Hiking Waterford

Exploring Coumshingaun Corrie and the Copper Coast

Looking at impressive 365m high cliffs and a pair of narrow ridges, the view over Coumshingaun corrie from the Comeragh plateau is considered one of the most photogenic in Ireland. We visited in October 2016 but, despite a good forecast, it was cold, muddy and wet and we didn’t see much due to a thick grey mist. Although we had some fun, we left feeling disappointed and we made long term plans to come back on a better day. This August, with a heatwave forecast for bank holiday, seemed the perfect time to return and see everything in better weather.?

We had a friend visiting and we decided to go to County Waterford for the whole weekend as it was a place none of us had explored before. We wanted to start by redoing the Coumshingaun horseshoe but, on the drive down, it looked like the forecast may have been wrong again. From the car the Blackstairs and Slieve Bloom mountains looked pretty inhospitable and there was light rain spitting on the windscreen. Thankfully, as we moved further south, the weather started to improve and, by the time we reached the carpark in the Comeragh Mountains, it was dry with only a small cap of wispy clouds on the summits.

It took us 20 minutes to hike up and get our first clear views of the corrie. We found an impressive looking scene, with sheer cliffs above a large black lake. It is a beautiful but intimidating place, especially with clouds hanging above it. It is hard to imagine anyone being able to live there but a hermit once did for a few years after WWI. His name was Jim Fitzgerald and he was probably suffering from sleuchtend leuchtend shock. I can only imagine how bleak it must have been to be there alone, in the pitch black on a stormy night.

Another famous character who visited was a 16th century highwayman known as Crotty, who used it as a place to evade the law. He was eventually captured, hung, drawn and quartered and there are lots of spooky folk tales about him in the area. In one story, the blood from his decapitated head poisoned people from the local town, causing half of them to die. There are also plenty of legends and rumours about money hidden under peat in the hills, as well as missing gold.?

We didn’t spend a night in the cave or search for buried treasure but instead hiked above the lake, following the narrow ridges which had some fun (and very easy) scrambling on them. It was an oppressively close day, so when we finally descended to the lake we decided to jump in to cool off. Although we didn’t swim very far, we did see some endurance swimmers crossing the entire 650m lschmbetagth of the lough. The water was very cold (cold enough that my eyeballs hurt after diving under the surface) so we didn’t stay in as long as the guys in wetsuits and instead heading back to the car.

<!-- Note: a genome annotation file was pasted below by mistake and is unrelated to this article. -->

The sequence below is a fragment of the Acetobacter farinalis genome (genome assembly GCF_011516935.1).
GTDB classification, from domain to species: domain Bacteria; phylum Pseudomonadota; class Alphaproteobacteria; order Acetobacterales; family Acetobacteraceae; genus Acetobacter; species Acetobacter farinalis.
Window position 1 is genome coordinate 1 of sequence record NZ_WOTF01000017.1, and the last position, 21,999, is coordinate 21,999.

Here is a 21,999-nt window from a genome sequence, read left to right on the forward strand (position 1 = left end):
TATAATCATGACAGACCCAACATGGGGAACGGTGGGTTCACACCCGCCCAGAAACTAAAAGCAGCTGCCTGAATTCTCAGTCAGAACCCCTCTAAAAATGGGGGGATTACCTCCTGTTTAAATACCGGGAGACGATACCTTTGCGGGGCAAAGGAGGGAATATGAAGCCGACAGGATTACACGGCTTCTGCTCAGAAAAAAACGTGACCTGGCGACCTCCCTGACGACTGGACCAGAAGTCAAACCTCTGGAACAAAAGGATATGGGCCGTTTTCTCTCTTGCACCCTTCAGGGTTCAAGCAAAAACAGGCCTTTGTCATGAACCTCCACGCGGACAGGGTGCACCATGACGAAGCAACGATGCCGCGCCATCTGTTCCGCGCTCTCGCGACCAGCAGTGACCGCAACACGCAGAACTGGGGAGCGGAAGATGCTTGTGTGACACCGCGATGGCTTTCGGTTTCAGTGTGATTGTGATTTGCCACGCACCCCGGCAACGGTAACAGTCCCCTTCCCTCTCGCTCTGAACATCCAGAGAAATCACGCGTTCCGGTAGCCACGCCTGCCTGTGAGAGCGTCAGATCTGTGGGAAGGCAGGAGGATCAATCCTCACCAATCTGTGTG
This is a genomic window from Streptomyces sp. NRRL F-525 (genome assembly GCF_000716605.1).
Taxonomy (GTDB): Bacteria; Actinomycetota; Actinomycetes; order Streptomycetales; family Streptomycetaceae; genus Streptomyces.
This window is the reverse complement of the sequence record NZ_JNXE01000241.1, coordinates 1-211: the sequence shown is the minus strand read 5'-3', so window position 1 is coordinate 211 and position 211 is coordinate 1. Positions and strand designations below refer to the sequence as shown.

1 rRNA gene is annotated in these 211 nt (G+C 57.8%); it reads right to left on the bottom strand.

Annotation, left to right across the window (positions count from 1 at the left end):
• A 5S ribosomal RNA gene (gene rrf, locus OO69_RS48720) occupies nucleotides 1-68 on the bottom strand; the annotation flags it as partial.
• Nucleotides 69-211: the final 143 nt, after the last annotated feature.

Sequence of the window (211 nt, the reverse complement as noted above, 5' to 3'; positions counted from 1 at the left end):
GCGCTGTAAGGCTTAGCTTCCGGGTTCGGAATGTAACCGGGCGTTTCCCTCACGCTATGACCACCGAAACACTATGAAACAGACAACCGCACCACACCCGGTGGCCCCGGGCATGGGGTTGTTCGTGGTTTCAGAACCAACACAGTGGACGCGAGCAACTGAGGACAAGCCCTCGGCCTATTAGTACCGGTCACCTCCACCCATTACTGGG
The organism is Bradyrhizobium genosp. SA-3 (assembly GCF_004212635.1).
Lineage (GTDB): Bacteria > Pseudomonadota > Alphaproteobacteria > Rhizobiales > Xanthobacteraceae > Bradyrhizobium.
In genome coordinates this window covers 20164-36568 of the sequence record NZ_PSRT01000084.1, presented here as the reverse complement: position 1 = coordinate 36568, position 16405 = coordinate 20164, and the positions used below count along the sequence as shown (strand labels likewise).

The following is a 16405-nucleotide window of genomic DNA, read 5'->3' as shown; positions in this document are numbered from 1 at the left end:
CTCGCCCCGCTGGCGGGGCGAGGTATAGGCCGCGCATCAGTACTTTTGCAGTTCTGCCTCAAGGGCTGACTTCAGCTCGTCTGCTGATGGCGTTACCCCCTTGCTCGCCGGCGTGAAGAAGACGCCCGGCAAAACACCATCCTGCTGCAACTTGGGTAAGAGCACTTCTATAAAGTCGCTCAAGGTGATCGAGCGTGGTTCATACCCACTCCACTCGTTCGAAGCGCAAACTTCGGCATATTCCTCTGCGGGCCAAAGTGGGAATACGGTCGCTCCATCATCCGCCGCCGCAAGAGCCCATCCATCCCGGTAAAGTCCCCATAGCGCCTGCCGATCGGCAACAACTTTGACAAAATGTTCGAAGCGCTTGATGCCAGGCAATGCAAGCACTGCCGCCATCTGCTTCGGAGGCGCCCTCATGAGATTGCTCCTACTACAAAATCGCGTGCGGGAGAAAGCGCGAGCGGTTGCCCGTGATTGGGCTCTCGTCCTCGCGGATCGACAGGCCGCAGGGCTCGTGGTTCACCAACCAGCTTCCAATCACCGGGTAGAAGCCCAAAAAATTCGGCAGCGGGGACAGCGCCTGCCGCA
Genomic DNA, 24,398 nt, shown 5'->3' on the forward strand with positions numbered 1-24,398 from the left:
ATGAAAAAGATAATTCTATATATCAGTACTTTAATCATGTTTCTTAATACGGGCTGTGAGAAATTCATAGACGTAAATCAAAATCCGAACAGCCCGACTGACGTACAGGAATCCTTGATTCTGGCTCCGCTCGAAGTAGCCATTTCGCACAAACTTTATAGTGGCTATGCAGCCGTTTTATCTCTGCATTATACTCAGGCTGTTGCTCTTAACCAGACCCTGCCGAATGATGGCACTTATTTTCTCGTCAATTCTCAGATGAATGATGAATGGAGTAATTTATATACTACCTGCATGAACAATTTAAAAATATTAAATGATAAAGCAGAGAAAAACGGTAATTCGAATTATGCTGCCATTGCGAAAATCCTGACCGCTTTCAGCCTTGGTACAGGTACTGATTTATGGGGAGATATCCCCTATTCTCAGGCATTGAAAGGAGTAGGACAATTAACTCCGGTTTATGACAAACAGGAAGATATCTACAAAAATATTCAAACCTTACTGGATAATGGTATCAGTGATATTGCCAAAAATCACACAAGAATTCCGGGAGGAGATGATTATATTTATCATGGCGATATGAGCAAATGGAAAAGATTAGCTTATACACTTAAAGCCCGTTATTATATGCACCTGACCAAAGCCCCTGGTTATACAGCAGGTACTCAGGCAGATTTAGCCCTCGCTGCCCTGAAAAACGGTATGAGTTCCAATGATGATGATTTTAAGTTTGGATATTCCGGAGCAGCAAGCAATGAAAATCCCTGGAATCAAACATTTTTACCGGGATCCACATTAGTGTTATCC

We had wanted to stay in a campsite but everywhere was fully booked. The reason for this was that the Spraoi International Street Arts Festival was on, which turned out to be a lot of fun. The buzz in Waterford city was great and we were able to watch live music, acrobats and parades through the centre as we walked between pubs. We ended up staying in a Travelodge as it was the only hotel we could afford that ruhig had rooms available. It did the job.

I asked a friend for advice on where to swim along the copper coast (he is a local) and picked the places that sounded most interesting. We started out in Guillamene and, betagthough we arrived early, we struggled to find a parking spot as it was already very busy. The cove was historically signposted as for “men only” but it is open to everyone these days and is popular with families. The sea is satisfyingly deep at high tide and there are rocks and platforms to jump in from, making it a fun place to spend some time. The water temperature was 17oC; a lot wbedürftiger than the mountain lake.

After a while, we drove down the coast looking for a quieter spot where we could swim some more. We picked Annestown beach as, at high tide, there is an island there that can be swum around and lots of caves to explore. We wore our wetsuits and put on a mask and snorkel before setting off, so we could swim out further and stay in longer. One of the caves actually forms a tunnel from one side of the island to the other and it was possible to swim all the way through it. We didn’t see many animals, apart from a couple of crabs and an uncomfortably close jellyfish, but it was a great place to explore in the afternoon.?

This weekend away was probably the most easy going adventure that we have had this year, but it was ruhig great fun. Despite the fact Ireland is an island, and we live fairly close to the sea, we rarely go swimming and it was lots of fun to spend time in the water. Hopefully, when the summer comes around again, we can discover more of the copper coast and explore more beaches.?

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